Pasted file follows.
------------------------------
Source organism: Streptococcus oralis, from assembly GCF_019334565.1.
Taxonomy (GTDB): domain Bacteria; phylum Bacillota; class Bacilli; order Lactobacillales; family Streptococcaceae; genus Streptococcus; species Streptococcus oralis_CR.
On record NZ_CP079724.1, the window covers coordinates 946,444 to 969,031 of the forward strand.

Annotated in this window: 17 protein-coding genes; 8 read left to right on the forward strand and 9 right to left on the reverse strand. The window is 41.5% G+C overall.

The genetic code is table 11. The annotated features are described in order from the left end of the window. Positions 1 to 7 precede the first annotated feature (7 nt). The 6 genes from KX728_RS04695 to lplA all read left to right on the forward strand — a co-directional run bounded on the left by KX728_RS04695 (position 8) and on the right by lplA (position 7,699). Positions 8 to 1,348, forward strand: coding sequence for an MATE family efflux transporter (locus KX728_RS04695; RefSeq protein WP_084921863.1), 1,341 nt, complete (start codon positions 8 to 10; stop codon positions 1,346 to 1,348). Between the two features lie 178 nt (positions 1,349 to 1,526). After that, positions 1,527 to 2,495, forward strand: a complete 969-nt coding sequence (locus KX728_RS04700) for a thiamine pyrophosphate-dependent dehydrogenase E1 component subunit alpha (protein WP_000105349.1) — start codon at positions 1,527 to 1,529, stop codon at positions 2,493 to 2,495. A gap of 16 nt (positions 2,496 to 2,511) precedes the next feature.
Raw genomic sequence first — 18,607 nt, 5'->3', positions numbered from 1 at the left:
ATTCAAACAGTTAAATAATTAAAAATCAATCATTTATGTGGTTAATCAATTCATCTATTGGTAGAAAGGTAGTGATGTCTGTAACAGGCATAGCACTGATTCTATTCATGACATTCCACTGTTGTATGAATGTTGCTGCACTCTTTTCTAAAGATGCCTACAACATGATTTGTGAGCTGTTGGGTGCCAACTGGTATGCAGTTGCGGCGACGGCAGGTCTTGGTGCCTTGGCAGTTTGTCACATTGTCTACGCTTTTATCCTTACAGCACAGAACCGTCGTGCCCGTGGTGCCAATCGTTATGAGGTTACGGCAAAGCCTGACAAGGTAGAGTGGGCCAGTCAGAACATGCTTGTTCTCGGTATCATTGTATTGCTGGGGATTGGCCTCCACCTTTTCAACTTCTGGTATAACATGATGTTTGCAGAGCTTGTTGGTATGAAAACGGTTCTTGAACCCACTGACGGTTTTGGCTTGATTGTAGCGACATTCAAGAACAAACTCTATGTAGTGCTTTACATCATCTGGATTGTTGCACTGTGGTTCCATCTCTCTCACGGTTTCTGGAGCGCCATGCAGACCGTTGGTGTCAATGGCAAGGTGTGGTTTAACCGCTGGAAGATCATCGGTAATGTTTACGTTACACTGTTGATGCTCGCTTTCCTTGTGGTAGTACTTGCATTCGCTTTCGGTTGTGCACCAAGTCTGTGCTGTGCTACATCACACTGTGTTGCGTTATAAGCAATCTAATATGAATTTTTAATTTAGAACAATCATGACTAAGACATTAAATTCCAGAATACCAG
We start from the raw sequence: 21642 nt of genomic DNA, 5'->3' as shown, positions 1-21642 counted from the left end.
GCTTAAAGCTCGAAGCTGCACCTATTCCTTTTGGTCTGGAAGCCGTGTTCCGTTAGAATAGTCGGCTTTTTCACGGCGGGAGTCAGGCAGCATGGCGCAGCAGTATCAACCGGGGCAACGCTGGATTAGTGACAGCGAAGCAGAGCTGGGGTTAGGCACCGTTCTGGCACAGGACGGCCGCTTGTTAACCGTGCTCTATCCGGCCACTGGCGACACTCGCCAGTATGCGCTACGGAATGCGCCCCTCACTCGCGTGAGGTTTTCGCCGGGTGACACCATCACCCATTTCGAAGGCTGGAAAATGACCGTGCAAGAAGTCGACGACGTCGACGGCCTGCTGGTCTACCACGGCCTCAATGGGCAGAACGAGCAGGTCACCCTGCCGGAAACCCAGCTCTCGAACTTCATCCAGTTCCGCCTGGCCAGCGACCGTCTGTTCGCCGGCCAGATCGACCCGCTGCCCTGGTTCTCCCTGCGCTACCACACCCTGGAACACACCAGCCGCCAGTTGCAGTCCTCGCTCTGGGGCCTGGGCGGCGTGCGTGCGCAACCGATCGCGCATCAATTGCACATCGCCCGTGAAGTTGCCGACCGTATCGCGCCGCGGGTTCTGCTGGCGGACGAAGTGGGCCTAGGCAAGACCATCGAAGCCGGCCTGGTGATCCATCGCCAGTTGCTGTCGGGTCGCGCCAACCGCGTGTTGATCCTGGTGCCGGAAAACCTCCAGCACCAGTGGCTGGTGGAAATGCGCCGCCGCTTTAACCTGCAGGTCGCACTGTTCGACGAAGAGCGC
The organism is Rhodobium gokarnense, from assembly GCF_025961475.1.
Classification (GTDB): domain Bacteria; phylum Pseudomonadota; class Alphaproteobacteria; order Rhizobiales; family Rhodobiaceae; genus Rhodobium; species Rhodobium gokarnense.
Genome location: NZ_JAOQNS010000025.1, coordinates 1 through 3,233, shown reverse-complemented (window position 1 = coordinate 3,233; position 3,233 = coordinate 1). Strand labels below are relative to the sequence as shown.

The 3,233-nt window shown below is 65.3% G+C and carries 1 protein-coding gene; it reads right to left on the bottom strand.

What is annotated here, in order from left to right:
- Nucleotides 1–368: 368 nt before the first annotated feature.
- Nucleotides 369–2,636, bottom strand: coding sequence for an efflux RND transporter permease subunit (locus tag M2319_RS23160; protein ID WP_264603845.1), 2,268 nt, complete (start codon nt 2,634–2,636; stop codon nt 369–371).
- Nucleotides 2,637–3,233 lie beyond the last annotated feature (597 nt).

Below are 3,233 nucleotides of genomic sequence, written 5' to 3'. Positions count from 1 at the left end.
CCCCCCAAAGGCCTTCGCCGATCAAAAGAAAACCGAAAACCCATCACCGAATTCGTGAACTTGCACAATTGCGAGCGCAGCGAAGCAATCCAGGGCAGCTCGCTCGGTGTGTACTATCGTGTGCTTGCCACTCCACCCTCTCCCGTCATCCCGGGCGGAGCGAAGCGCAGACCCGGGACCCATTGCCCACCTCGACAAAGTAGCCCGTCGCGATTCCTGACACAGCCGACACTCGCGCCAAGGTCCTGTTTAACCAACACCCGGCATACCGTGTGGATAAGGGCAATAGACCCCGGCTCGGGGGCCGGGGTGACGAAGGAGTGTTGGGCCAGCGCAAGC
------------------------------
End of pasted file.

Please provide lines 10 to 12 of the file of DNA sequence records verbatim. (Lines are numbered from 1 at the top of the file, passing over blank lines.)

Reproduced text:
The organism is Rhodobium gokarnense, from assembly GCF_025961475.1.
Classification (GTDB): domain Bacteria; phylum Pseudomonadota; class Alphaproteobacteria; order Rhizobiales; family Rhodobiaceae; genus Rhodobium; species Rhodobium gokarnense.
Genome location: NZ_JAOQNS010000025.1, coordinates 1 through 3,233, shown reverse-complemented (window position 1 = coordinate 3,233; position 3,233 = coordinate 1). Strand labels below are relative to the sequence as shown.